Thanks for the kind words 🙂 I have been quite fortunate.

  2. You give us much to think about. I tend to forget not everyone chooses his/her mate or get married for the wrong reasons or stay in a marriage when it’s not a healthy marriage.

    1. Hi Suzi,

      I wish more people think about changing the age-old oppressive norms of those societies in which older women too play a big role in carrying out those traditions.
      Thanks for sharing your view.

  3. Hi Balroop,

    Wonderful post, yet again, and this time about a much needed topic 🙂

    All that you wrote is the sad state of affairs for many young girls in our country, not to mention child marriage, which still takes place in many areas, especially the rural areas. Who decides the fate of such girls? Where do they live their dreams? What lives do they have? I think they just step from childhood, right into womanhood and start bearing kids, when they should be in school and colleges, studying – leave alone trying to make a career for themselves.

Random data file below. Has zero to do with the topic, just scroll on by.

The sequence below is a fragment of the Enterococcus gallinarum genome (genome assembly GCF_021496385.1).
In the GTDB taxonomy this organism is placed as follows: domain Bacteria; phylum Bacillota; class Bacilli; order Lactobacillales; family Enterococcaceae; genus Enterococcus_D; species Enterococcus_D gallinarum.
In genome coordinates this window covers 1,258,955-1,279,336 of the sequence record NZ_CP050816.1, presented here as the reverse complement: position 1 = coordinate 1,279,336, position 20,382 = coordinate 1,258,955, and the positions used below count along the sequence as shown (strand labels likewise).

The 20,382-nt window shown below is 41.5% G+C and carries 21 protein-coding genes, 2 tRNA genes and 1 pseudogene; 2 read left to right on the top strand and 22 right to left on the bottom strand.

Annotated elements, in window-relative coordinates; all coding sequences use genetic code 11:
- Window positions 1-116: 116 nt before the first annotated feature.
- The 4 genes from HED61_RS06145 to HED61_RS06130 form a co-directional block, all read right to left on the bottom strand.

Unless people rise and create awareness about all of this, and the Government does something, such things carry on.

    Marriage requires deep understanding, trust, love, and most importantly, companionship more than anything else. And all of this takes time to develop, which perhaps a youngster doesn’t have, especially when one’s rushed into marriage against our will, just because of peer pressure! Wish it would all change, though we know for our kids, we wouldn’t allow all this to happen – glad it all ended with us 🙂

    Thanks for sharing. Have a nice week ahead 🙂

    1. Hi Harleena,

      Many times I try to figure out how much has changed in our society and many questions glare back at me. Just that few girls have got an access to better and higher education or few percent can pursue careers does not change the tyrannical and inhuman practices of our societies, which look down upon girl child even now! They are not expected to have any dreams, even their wishes are defined by the so called well-wishers who consider themselves to be their custodians!

      Who thinks of marriage in those terms as you have described? It is just an essential burden, which a woman has to carry…the sooner the better, that is what the so called guardians or the parents are conditioned to think.